It was only natural, in this social media-crazed world, that the first significant order of business after Donald Trump was sworn in as the nation’s 45th president was the transfer of the commander in chief’s official Twitter account.
Trump inherited the @POTUS twitter handle that originated with Barack Obama, whose tweets and millions of followers were automatically moved to his new @POTUS44 account.
And as power — digital and otherwise — has been transferred, many are asking, “Now what?” — particularly African-Americans still wincing at Trump’s infamous campaign courtship of blacks: “What the hell do you have to lose?”
Charles Steele Jr., president and CEO of the Atlanta-based Southern Christian Leadership Conference, joined dozens other African-Americans — members of the civil rights community and various local leaders — in a closed-door meeting with members of Trump’s transition team earlier this month.
The group came together after an exchange of emails and phone calls and at the behest of the transition team, including Omarosa Manigault, who was named as assistant to the president and director of communications for the Office of Public Liaison.
“Omarosa and the SCLC are friends,” said Steele, who heads the organization once led by the Rev. Martin Luther King Jr. “I’ve known her for a few years. Our relationship is built around the civil rights community and the philosophy of peace and nonviolence.”
Trump was not in the meeting, the Atlanta Journal-Constitution reported. Those invited — including Dr. Benjamin Chavis of the NNPA, who was promised by Manigault to conduct Trump’s first interview with the Black Press — talked about the history of the civil rights movement and their concerns about issues such as voter suppression and the plight of the poor.
The talks also revolved around access to affordable health care and opening up lines of credit for poor people, AJC reported.
Steele said he outlined the work his organization does in training people to use methods of nonviolent social change.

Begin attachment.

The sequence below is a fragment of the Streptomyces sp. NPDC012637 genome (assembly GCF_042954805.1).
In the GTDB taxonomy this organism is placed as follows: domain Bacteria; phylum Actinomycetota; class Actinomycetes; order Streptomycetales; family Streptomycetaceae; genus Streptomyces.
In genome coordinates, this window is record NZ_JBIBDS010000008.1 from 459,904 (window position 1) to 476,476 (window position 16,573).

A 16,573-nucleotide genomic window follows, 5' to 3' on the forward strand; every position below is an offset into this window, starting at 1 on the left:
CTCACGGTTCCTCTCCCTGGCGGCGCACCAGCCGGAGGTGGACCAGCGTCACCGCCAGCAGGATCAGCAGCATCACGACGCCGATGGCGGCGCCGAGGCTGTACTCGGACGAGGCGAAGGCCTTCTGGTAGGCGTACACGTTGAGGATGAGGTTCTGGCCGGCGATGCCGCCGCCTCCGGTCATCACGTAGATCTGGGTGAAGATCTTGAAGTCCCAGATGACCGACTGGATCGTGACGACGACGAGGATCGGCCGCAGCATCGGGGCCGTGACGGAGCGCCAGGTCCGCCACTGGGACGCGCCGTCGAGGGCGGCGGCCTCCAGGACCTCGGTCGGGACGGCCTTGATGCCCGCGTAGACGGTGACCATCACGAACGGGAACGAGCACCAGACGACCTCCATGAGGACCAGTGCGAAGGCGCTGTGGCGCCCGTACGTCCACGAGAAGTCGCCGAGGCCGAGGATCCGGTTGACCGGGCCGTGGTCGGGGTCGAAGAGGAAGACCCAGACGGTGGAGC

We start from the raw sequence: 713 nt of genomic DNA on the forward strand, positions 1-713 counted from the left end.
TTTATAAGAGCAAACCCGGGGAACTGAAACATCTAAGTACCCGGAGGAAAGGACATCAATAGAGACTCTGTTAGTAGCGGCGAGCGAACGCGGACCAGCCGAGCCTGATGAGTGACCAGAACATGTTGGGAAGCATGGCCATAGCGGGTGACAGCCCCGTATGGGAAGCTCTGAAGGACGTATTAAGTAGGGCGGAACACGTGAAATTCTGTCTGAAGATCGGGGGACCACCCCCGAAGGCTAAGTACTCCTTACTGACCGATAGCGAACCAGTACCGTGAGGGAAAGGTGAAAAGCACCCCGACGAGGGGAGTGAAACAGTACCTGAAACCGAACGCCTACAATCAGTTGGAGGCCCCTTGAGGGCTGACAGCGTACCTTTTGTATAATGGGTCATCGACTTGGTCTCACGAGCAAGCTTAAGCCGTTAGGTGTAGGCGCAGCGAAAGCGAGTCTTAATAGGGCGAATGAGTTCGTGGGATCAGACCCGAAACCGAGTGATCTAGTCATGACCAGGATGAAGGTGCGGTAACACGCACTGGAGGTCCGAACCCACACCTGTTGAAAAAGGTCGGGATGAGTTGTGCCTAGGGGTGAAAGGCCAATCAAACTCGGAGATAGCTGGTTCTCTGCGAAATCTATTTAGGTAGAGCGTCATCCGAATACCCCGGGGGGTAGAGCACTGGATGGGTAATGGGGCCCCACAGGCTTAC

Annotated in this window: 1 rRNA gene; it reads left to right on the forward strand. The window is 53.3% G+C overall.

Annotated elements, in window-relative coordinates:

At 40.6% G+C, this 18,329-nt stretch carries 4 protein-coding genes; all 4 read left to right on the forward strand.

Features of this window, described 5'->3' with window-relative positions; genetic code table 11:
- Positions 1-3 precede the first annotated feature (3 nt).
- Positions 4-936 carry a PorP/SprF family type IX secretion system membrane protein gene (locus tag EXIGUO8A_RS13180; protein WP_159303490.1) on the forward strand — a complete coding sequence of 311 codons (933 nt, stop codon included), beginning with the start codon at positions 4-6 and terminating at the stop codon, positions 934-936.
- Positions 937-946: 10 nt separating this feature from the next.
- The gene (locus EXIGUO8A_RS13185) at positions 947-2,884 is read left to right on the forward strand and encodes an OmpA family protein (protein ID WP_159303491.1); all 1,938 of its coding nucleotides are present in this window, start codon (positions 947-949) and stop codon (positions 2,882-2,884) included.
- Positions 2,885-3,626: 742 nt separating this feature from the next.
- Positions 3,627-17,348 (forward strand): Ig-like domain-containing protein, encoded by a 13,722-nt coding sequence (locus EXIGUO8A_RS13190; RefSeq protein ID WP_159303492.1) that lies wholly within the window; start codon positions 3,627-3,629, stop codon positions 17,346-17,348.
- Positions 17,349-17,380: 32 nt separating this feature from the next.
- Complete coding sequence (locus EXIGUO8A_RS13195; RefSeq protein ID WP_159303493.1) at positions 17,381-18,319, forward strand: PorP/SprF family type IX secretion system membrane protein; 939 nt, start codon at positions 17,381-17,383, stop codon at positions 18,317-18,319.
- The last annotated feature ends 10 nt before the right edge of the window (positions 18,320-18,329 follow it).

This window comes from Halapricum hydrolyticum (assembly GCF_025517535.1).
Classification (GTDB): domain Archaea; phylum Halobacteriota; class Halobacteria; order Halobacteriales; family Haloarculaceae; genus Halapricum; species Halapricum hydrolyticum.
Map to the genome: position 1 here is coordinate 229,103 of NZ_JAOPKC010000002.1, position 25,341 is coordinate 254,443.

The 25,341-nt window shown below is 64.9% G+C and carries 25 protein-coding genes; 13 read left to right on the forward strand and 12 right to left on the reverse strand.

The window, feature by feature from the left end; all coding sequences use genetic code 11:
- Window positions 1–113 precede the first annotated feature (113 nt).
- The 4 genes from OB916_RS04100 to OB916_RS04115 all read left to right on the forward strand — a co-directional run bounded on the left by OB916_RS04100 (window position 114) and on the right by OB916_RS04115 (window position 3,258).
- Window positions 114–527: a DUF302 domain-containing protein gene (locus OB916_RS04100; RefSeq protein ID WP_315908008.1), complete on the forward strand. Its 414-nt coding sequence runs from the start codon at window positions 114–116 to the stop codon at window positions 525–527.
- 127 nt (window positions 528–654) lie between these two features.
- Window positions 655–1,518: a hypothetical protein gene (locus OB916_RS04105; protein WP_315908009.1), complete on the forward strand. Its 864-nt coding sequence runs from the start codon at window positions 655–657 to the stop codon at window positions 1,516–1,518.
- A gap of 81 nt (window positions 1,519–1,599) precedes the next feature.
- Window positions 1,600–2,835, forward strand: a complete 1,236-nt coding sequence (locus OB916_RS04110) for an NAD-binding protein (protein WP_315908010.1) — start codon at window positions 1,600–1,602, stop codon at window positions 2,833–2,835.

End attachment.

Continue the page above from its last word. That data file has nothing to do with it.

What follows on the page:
“We are Americans and we must work together in terms of embarking into the future and making American more inclusive,” Steele said. “We’re not going anywhere in terms of what we do for civil rights, but we want an ally.”
But shortly after Trump’s inaugural speech, many said they believe that new president will be as much a disaster as first feared.
“The man does not seem capable of being magnanimous,” wrote Jill Abramson, a political columnist for the Guardian and visiting lecturer in the English department at Harvard University. “President Trump drew a dark picture of a country under siege from foreign trade competitors, Muslim terrorists and Washington insiders. There were no grace notes.
“His base no doubt loved it,” Abramson wrote. “But, there was no reassurance or olive branch extended to most Americans who did not vote for him. While he named President Bill Clinton, there was no mention of his wife, the vanquished opponent. There were no good wishes extended to President George HW Bush or his wife, who were hospitalized, but did not endorse him.”
Indeed, after calling the Obamas “magnificent,” he was then overtly rude to them, portraying a do-nothing Washington that had betrayed the people and enriched itself, Abramson said.
“In a gratuitous slap that echoed his wild and crazy insult to Rep. John Lewis on Twitter, he lambasted politicians, presumably all Democrats o the reviewing stand behind him, who ‘complain’ but fail to get things done,” she said. “And, the biggest lie of all when the narcissist proclaimed, ‘I will never let you down.’ He already has.”